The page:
Senators Introduce Bill to Protect Agriculture Workers During COVID-19 Pandemic

U.S. Sen. Jeff Merkley (D-Ore.) introduced a bill called the FARM (Frontline At-Risk Manual) Laborers Protection Act, which would establish hazard pay and 10 days of paid leave to agricultural workers. In a press release, he claimed the lack of protective measures and paid leave is contributing to outbreaks of COVID-19 among essential workers, particularly farmworkers. 

“Every worker, regardless of the color of their skin, the zip code they live in, or their line of work deserves the same fundamental protections in the workplace. Yet millions of America’s farmworkers, whose work has long been integral to feeding Americans across the country, are without those safeguards—protections that are only made more important by the coronavirus pandemic,” said Merkley. “These workers feed our families. Now, it’s our job to make sure they have the protections they need to stay safe.”

The Families First Coronavirus Act has already expanded paid sick leave for workers at locations with over 50 employees, but 96.6 percent of farms don’t fit in that category, according to the release.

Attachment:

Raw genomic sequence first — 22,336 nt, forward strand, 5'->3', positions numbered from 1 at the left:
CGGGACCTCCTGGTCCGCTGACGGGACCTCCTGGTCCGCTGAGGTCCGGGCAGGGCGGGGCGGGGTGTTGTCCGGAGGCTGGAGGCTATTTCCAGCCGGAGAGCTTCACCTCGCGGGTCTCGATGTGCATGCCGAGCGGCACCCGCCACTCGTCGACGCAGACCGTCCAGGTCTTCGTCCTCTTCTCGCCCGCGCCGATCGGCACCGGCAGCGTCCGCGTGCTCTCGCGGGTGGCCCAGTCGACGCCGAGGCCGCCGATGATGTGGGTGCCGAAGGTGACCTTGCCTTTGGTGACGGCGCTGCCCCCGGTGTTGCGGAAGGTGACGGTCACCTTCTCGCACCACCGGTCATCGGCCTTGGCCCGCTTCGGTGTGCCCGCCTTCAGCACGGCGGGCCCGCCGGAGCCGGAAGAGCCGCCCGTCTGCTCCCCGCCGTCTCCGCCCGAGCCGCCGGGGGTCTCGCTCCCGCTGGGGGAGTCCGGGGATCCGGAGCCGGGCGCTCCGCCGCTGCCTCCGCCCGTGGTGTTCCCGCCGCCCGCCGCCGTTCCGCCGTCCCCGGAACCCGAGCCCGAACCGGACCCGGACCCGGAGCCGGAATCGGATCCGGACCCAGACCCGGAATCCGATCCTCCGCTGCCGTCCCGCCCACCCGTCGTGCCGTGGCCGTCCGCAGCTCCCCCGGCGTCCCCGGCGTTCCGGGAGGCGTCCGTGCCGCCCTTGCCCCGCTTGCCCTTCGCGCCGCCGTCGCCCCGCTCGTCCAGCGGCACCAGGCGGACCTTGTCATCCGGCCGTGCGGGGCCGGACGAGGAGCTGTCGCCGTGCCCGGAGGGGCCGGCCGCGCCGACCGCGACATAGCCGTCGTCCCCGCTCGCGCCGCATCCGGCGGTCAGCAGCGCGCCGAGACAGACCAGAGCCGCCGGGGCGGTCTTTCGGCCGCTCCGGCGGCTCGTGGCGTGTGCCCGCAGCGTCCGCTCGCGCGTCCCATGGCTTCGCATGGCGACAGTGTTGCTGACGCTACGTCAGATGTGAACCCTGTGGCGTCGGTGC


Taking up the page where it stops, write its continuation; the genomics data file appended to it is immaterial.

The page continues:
Sens. Patrick Leahy (D-Vt.), Richard Blumenthal (D-Conn.), Bernie Sanders (I-Vt.), Kamala Harris (D-Calif.), and Elizabeth Warren (D-Mass.) joined in sponsoring the bill. If passed, the bill would provide 10 days of paid sick leave to agricultural workers and an additional hazard pay of $13 per hour. It would also provide grants to producers to help purchase handwashing stations and other personal protective equipment for their employees. 

“This legislation will help protect the frontline agricultural workers who labor every day so we can all put food on the kitchen table,” said Blumenthal. “No matter how big or small an agricultural business is, their workers should be protected from the deadly spread of the COVID-19 pandemic.”

Farmworkers & Latinx Working Families United Executive Director Reyna Lopez Osuna said this bill shows agricultural workers that the nation is not giving up on them. It acknowledges how necessary their work is and allows time off to quarantine if there is an outbreak. “In order for the CDC guidelines to be successfully implemented at work sites, we must be set up to succeed with resources for toilets, handwashing stations, and other logistics. We’re grateful to Senator Merkley, and other leaders for stepping up,” said Osuna.